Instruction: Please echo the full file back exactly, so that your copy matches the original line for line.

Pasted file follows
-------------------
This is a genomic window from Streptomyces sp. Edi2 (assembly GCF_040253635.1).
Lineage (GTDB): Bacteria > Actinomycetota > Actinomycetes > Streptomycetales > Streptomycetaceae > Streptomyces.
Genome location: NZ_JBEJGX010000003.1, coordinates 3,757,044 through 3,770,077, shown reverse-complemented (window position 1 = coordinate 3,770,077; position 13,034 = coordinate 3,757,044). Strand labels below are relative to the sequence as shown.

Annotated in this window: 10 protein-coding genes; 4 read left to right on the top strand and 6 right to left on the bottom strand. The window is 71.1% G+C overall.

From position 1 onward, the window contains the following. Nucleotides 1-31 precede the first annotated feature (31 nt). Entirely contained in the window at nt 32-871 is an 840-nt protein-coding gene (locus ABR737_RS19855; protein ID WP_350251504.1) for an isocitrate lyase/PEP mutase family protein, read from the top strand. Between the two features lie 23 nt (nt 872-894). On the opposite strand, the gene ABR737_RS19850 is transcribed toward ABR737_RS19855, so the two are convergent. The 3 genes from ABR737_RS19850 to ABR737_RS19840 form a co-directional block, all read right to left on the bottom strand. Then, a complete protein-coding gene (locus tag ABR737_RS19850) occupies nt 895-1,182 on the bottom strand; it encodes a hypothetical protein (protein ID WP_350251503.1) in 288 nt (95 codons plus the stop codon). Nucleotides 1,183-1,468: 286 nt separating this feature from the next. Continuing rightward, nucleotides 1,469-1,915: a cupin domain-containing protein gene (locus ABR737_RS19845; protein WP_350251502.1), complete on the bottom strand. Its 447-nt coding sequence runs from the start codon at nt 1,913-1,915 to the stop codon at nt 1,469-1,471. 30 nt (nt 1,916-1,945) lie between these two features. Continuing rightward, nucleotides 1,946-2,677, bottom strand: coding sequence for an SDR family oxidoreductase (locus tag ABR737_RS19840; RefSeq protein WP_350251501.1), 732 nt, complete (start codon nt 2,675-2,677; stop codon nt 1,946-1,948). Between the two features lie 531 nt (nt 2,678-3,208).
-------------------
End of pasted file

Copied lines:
This is a genomic window from Streptomyces sp. Edi2 (assembly GCF_040253635.1).
Lineage (GTDB): Bacteria > Actinomycetota > Actinomycetes > Streptomycetales > Streptomycetaceae > Streptomyces.
Genome location: NZ_JBEJGX010000003.1, coordinates 3,757,044 through 3,770,077, shown reverse-complemented (window position 1 = coordinate 3,770,077; position 13,034 = coordinate 3,757,044). Strand labels below are relative to the sequence as shown.

Annotated in this window: 10 protein-coding genes; 4 read left to right on the top strand and 6 right to left on the bottom strand. The window is 71.1% G+C overall.

From position 1 onward, the window contains the following. Nucleotides 1-31 precede the first annotated feature (31 nt). Entirely contained in the window at nt 32-871 is an 840-nt protein-coding gene (locus ABR737_RS19855; protein ID WP_350251504.1) for an isocitrate lyase/PEP mutase family protein, read from the top strand. Between the two features lie 23 nt (nt 872-894). On the opposite strand, the gene ABR737_RS19850 is transcribed toward ABR737_RS19855, so the two are convergent. The 3 genes from ABR737_RS19850 to ABR737_RS19840 form a co-directional block, all read right to left on the bottom strand. Then, a complete protein-coding gene (locus tag ABR737_RS19850) occupies nt 895-1,182 on the bottom strand; it encodes a hypothetical protein (protein ID WP_350251503.1) in 288 nt (95 codons plus the stop codon). Nucleotides 1,183-1,468: 286 nt separating this feature from the next. Continuing rightward, nucleotides 1,469-1,915: a cupin domain-containing protein gene (locus ABR737_RS19845; protein WP_350251502.1), complete on the bottom strand. Its 447-nt coding sequence runs from the start codon at nt 1,913-1,915 to the stop codon at nt 1,469-1,471. 30 nt (nt 1,916-1,945) lie between these two features. Continuing rightward, nucleotides 1,946-2,677, bottom strand: coding sequence for an SDR family oxidoreductase (locus tag ABR737_RS19840; RefSeq protein WP_350251501.1), 732 nt, complete (start codon nt 2,675-2,677; stop codon nt 1,946-1,948). Between the two features lie 531 nt (nt 2,678-3,208).